Obesity Prevention Behaviors in Asian Indian Adolescent Girls: A Pilot Study

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Abstract

Purpose:

The purpose of this pilot study was to evaluate obesity prevention behaviors of Asian Indian adolescent females and determine the relationship of these behaviors to cardiovascular risk factors.

Design and Methods:

A purposive sample of twenty females, 14–18 years of age, was enrolled. Body mass index, percent body fat, waist circumference, and blood pressure were measured to assess cardiovascular risk. Measures of obesity prevention behaviors were physical activity, dietary and sleeping behaviors. To quantify engagement in physical activity, participants wore an accelerometer. The dietary intake was assessed using the web based SuperTracker. Pittsburgh Sleep Quality Index was used to assess sleep behaviors. For data analysis, descriptive statistics was used for demographic characteristics. Correlations were calculated to evaluate the relationship between cardiovascular risk factors and obesity prevention behaviors.

Results:

The majority of the adolescents did not meet recommended physical activity levels. Most reported unhealthy eating behaviors with higher saturated fat intake correlating with higher percent body fat. The cardiovascular risk measures fell below normative values. However, more time spent in sedentary behaviors was related to higher systolic blood pressure, while poor sleep quality was associated with higher diastolic blood pressure and greater BMI.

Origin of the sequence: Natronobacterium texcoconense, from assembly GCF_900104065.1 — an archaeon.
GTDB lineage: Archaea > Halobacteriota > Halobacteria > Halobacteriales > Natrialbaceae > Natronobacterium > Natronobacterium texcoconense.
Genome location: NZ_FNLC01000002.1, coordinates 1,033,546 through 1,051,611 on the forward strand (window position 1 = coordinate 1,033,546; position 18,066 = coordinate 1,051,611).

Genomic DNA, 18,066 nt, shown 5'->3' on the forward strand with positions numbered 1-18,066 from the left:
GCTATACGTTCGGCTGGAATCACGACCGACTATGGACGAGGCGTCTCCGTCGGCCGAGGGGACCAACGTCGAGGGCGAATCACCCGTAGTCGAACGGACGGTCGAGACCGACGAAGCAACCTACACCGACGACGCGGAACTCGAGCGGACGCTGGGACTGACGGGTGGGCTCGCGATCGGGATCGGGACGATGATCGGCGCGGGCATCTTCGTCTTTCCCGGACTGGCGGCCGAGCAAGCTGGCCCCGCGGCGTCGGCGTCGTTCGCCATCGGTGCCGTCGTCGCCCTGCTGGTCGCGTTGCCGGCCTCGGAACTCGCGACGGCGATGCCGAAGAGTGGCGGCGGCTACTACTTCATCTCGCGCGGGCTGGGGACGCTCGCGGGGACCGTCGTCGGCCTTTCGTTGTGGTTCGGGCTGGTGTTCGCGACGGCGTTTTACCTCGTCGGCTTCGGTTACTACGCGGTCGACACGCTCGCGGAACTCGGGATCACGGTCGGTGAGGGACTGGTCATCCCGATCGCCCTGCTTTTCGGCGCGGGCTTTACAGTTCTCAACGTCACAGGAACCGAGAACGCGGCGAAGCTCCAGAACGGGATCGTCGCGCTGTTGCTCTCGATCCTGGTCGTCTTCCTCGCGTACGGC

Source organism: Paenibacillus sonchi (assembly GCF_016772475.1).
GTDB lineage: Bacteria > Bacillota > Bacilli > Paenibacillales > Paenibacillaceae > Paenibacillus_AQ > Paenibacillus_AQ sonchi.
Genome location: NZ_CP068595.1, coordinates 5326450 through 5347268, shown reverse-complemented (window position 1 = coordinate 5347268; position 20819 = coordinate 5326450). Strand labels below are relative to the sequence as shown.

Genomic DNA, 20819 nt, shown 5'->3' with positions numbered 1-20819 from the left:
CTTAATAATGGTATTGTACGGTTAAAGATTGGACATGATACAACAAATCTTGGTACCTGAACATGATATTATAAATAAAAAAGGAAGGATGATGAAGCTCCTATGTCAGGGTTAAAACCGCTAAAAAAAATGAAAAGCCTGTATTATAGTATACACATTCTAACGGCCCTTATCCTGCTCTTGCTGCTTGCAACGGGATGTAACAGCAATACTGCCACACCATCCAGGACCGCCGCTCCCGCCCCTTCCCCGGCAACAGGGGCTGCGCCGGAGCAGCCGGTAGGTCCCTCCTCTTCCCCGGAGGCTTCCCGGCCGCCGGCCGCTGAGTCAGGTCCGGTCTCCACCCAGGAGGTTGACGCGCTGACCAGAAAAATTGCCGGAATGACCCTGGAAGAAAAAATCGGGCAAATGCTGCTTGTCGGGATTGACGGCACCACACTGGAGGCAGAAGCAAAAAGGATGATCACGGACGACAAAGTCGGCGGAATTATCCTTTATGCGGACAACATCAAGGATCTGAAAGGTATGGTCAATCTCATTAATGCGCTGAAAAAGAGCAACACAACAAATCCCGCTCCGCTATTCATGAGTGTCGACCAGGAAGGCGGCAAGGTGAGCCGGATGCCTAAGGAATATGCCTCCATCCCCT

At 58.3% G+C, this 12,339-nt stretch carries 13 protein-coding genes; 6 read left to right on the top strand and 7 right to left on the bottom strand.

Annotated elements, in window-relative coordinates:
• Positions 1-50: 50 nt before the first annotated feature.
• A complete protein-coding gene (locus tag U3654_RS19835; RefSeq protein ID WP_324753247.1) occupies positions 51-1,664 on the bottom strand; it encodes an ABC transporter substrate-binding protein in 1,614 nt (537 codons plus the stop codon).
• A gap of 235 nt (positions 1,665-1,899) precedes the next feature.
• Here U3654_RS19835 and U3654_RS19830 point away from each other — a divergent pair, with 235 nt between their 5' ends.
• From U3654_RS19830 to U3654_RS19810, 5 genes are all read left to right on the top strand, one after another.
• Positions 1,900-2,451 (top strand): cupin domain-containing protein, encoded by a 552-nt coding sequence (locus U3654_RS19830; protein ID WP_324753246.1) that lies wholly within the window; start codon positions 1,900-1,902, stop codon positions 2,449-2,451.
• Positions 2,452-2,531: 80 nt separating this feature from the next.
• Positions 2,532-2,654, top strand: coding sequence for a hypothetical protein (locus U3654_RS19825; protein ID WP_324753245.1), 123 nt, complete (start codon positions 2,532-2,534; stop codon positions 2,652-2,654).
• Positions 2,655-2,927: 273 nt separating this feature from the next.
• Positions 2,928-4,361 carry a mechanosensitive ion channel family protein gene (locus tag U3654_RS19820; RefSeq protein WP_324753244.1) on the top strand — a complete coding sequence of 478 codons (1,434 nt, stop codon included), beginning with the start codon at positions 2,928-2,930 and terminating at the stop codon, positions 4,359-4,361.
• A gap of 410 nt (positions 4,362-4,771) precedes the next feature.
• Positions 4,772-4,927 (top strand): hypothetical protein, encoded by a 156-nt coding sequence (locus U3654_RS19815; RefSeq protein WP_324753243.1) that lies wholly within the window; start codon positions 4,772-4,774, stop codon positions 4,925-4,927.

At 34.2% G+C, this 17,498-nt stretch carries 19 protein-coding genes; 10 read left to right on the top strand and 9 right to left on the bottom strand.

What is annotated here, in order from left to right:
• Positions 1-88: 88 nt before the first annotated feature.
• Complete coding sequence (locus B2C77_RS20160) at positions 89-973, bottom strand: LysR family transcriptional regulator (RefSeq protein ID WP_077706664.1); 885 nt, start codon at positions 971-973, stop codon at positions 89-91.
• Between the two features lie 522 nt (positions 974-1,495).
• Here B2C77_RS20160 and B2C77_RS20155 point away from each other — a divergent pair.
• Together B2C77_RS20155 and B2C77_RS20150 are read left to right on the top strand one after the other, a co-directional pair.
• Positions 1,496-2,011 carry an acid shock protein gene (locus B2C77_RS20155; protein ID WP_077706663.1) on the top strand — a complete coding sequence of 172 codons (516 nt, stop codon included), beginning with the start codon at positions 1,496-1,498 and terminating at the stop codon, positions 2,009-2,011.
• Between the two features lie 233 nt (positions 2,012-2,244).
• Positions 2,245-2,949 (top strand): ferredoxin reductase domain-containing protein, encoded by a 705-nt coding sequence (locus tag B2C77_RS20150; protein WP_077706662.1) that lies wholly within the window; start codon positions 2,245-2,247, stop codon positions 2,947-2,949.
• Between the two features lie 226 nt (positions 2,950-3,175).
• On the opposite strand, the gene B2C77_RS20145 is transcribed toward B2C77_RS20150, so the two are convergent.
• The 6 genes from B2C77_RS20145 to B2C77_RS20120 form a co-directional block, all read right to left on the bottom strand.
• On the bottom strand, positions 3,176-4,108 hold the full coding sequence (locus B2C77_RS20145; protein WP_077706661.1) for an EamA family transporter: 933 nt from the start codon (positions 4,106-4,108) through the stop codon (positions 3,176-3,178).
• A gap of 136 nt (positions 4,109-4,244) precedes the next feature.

Conclusions:

The findings support the unhealthy patterns of physical activity, dietary and sleep behaviors in Asian Adolescent girls and the need for promoting healthy behaviors in this at risk population.

Practice Implications:

The study findings provide a basis for education on healthy behaviors and development of culturally appropriate interventions to prevent obesity.

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